In case you haven't heard about RV: it's a new comedy starring Robin Williams, and it's god-awful. For the sake of a balanced review, though, let's have a read of one of the positive things written about it:

"So color me surprised when [director] Barry Sonnenfeld's family comedy turned out to be a palatable picture that doesn't rob Robin Williams of his dignity as a comic actor..."
-Peter Canavese,

I guess I'm admitting to the fact that I'm a lousy film critic by reading a review before seeing a movie, then reprinting part of it - but I couldn't pass this up. Whatever Mr. Canavese thinks the words "palatable" and "dignity" mean is beyond me. Sonnenfeld's movie goes down like a shot of hot, off-brand cough syrup. The film's star, Robin Williams, surrenders any hope of a decent performance the second he launches into a Sylvester Stallone impression with his hand up a sock puppet - and that happens in the first scene.

RV's premise is pretty simple, so this shouldn't take long to recap it for you: Bob Munro (Williams) is the patriarch of a typical upper-middle class American family. He has two kids, an adorable wife (Cheryl Hines), and works for a large company that buys and sells other smaller companies and their products (in this case, soda). Bob's boss (played by
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Arrested Development's Will Arnett, is an utter dick (picture AD's G.O.B. as a germophobe-actually, that makes it sound funnier than it is, so don't).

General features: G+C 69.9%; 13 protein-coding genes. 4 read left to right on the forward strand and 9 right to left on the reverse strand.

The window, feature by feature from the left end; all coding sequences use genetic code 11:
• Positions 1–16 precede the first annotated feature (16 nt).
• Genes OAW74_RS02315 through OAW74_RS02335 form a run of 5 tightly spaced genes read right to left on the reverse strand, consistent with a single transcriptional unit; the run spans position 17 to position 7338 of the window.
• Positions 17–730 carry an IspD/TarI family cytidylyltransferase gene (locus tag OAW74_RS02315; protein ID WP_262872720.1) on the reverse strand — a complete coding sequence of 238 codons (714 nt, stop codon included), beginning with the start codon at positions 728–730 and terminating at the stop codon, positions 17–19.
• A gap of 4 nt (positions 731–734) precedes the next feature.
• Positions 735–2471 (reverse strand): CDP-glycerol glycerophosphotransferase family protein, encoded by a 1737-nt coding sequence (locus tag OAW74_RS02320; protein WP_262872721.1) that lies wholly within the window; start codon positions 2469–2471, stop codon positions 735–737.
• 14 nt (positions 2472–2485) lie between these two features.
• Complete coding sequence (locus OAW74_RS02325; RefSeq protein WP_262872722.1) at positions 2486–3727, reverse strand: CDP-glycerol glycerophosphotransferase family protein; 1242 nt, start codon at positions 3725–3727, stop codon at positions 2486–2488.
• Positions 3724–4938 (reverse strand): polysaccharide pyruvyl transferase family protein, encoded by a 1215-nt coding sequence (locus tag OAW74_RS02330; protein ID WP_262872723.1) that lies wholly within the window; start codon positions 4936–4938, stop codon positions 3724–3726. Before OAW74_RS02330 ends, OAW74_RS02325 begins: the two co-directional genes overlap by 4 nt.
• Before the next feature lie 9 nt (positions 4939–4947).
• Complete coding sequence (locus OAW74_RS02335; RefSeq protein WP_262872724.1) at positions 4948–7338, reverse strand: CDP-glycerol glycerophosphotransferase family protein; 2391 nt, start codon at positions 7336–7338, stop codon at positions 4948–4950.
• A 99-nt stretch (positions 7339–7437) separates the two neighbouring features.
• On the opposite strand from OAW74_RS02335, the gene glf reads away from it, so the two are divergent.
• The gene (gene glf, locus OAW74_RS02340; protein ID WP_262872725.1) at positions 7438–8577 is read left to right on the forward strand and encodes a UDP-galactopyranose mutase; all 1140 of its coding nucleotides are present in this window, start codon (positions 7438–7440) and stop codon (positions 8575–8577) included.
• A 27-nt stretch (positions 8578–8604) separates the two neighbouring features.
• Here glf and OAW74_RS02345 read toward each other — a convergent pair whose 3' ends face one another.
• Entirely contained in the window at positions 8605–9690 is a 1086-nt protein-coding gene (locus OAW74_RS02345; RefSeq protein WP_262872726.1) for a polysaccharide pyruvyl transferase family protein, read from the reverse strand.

The Munro clan has scheduled a family trip to Hawaii, but Bob is forced to cancel it because of an unforeseen meeting with a company in Colorado. Instead of telling his wife and kids the truth, he changes their plans to suit his hellish job. Behind the façade of familial bonding and getting back to nature, Bob forces them in a rented RV for a road trip, secretly bringing along his laptop.

Early on, RV attempts to induce laughter by showing how big and unwieldy the Munro's vehicle is. As Bob struggles to get the "big rolling turd" (as it's called) out of the driveway, he knocks over just about everything there is in a suburban streetscape. And when they stop at a supermarket for supplies, the turd's brakes give out and, wait... wait... yes, it knocks over a row of shopping carts. Man, that is one uncontrollable RV.

For director Sonnenfeld, this really is another disappointment, considering his impressive pedigree as a cinematographer and director. It's not because RV is rated PG and obviously intended for a family audience - plenty of films, like the Jon Favreau-directed Elf, manage to be as funny as they are family-friendly. This one, however, offers six witty lines, tops, and most of them come from Will Arnett.

Predominantly, the jokes in RV involve A) the RV hitting things, B) the RV hitting people, and C) people and things running into the RV. Beyond that, the film is more or less a lame re-hashing of National Lampoon' Vacation, only with a bigger budget and less punchlines.

Oh yeah, there' also a scene where Robin Williams gets doused in the face with liquid feces, which I interpreted as a loose metaphor for his irrelevance. I can only hope all those kids in the audience did the same.
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